We . . . turned our courts into giant unthinking machines for sweeping our problem citizens under a rug. . . . [I]nstead of dealing with problems like poverty, drug abuse and mental illness, we increasingly just removed them all from view by putting them in jail.” ~ Matt Taibbi, “Cruel and Unusual Punishment,” Rolling Stone  The Myth Criminal punishment was at one time often very public: we whipped or executed outlaws before throngs of onlookers, or displayed them in the stocks in the public square.  Now we spirit the condemned away to hidden prison cells, forgotten by the rest of us, a modern-day form of ostracism.  The punishment of convicts occurs behind closed doors, much of it in secret. Adding to the cloak of invisibility is the popular media, which saturates us with fictionalized and misleading versions of what prison and the people inside it must be like. The new show […]

As I mentioned in a couple of my postslast week, my firm recently had to dissociate with a case as a result of a dispute between a client and our co-counsel over the fee agreement. Fee disputes can be very delicate and dangerous territory — and, I imagine, are probably very common — so it’s best to think ahead about how to prevent them from occurring. Here are some tips: Carefully craft — and communicate — retainer agreement Put everything related to the scope of representation and the fee structure — and any changes to these — in writing. Explain your billing policy in your engagement agreement explaining your billing policy, including how frequently the client will receive statements, what you expect the client to pay for (costs, expenses), whether the client is expected to maintain a certain minimum balance in trust form with which to pay you (and whether you […]

Project management software — like Basecamp or Total Attorneys or Clio — that helps improve internal collaboration within an organization can also be used to communicate externally with clients. There are many benefits to using this software as a client portal — i.e., as a secure place clients can log into with a personal password to see everything about their matter. (Clio’s client portal is called Clio Client Connect.) For example: Impatient clients can get the answers they need right away — e.g., upcoming dates on the case, documents that have been filed and actions that have been taken in the case — by messaging the lawyers through the portal or looking at what is already posted to it. This will also save lawyers from having to answer client questions over and over. Lawyers don’t have to constantly update the client on the progress of the matter, as long as they post all relevant […]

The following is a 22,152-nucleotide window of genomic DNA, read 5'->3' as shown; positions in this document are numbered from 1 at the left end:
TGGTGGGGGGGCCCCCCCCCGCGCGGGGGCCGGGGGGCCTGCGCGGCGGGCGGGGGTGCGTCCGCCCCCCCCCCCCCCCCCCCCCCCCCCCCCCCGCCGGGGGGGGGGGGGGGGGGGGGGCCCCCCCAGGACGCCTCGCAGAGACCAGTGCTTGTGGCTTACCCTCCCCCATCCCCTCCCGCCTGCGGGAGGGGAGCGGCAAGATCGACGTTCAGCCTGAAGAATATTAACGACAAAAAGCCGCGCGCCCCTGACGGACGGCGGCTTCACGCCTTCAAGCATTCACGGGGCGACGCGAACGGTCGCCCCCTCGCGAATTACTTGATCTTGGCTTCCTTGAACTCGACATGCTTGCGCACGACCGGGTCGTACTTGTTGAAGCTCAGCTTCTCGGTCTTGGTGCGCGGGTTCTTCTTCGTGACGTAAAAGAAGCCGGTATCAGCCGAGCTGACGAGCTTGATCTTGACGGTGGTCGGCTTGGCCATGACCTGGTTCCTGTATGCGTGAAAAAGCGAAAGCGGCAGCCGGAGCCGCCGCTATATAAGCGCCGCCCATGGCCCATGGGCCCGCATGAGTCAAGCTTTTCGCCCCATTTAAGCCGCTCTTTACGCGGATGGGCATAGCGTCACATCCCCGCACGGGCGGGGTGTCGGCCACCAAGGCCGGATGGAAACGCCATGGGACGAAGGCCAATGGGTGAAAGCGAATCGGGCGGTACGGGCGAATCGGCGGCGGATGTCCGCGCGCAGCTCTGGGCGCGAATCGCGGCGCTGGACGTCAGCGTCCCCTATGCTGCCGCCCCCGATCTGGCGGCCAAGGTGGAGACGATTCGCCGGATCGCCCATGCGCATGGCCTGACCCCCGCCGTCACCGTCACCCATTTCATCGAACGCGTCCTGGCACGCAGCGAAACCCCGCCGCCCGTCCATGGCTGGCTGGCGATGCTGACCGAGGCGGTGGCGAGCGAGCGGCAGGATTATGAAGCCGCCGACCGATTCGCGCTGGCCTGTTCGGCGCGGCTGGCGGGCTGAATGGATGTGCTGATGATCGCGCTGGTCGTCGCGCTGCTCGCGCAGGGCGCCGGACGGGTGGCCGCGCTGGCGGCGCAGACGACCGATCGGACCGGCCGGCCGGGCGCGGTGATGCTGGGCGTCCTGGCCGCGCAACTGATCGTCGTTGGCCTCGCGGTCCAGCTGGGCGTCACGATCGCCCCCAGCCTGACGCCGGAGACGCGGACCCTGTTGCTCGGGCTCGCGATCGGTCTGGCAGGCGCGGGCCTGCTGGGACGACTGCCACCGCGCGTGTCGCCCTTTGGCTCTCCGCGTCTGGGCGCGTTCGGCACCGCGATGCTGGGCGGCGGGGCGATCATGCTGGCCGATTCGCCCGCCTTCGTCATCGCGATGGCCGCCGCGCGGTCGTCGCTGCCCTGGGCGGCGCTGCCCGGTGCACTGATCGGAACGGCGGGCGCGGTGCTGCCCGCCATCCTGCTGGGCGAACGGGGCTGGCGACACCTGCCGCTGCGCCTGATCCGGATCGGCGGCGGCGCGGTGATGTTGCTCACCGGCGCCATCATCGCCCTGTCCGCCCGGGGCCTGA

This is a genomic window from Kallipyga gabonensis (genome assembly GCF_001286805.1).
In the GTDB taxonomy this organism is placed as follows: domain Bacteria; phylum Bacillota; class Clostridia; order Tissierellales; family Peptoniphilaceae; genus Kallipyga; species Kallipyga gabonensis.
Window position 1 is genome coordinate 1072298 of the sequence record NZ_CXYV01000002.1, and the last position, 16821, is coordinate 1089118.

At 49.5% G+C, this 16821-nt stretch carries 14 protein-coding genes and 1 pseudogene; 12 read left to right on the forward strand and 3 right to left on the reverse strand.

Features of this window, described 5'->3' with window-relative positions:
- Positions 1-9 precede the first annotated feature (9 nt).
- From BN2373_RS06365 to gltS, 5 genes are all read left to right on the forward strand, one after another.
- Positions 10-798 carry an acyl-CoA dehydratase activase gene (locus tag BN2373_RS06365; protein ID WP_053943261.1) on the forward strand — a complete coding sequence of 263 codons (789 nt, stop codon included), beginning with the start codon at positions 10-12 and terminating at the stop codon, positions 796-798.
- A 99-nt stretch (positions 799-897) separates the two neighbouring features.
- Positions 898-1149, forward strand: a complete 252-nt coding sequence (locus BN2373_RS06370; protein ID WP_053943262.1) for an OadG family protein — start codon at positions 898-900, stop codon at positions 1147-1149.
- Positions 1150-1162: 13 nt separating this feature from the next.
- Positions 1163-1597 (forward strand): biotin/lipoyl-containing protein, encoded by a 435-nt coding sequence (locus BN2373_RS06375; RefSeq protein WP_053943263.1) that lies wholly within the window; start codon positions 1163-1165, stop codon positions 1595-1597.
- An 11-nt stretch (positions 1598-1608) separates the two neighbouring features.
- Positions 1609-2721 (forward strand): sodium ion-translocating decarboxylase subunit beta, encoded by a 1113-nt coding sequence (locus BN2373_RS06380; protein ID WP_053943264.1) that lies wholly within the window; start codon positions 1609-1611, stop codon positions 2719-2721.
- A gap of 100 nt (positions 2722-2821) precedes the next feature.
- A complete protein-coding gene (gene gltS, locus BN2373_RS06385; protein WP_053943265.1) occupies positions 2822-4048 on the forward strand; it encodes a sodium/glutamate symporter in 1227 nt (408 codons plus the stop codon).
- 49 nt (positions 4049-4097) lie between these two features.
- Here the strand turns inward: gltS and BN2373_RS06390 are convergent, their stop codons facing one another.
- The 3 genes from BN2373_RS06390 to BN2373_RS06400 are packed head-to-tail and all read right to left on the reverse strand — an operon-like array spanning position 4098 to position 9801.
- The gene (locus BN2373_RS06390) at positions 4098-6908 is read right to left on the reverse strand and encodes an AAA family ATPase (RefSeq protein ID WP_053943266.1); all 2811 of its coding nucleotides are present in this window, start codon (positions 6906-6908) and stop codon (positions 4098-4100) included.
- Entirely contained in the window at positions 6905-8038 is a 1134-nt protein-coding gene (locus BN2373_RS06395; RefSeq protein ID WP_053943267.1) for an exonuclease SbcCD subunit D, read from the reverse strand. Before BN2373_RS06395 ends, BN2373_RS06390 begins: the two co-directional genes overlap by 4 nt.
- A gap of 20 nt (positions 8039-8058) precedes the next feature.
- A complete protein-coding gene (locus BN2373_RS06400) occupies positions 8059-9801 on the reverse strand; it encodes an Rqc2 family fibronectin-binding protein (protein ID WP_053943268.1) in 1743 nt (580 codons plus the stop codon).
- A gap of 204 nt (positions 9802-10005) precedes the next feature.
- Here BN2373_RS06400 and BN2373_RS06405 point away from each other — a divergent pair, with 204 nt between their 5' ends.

Where do consumers go to find legal representation? A Nielsen Company survey on who consumers trust when looking for legal representation found they trust the following sources: recommendations from people they know (90%), consumer opinions posted online (70%), brand websites (70%), editorial content like a newspaper article (69%), brand sponsorships (64%), TV (62%), newspaper (61%), magazines (59%), billboards/outdoor advertising (55%), radio (55%), emails signed up for (54%), ads before movies (52%), search engine result ads (41%), online video ads (37%), online banner ads (33%), text ads on mobile phones (24%). In other words, offering valuable content and garnering referrals seem more effective in generating business than advertising per se. That idea is the spirit behind most of the marketing suggestions below. (Note: Don’t try all of these, just the ones that work for you.) (1) Get business cards No brainer. (2) Set up a web site This is becoming increasingly indispensable. My […]

Last week the partner in my firm was approached by some women who wanted to press charges against a restaurant for discriminatory behavior. The partner’s first step after deciding to take the case was to prepare a demand letter. A demand letter is simply what it says: a letter demanding payment or some other action from someone. An attorney might write a formal demand letter for a client as an attempt to avoid litigation over a dispute and expedite a resolution. A demand letter generally includes: What payment or action is demanded. Why. Law out the facts that led to the writing of the letter. Make sure to get the facts straight; this is also good preparation in case you end up litigating the dispute. Then explain why the person owes money — have they failed to pay for a job done, have they botched a job you paid them […]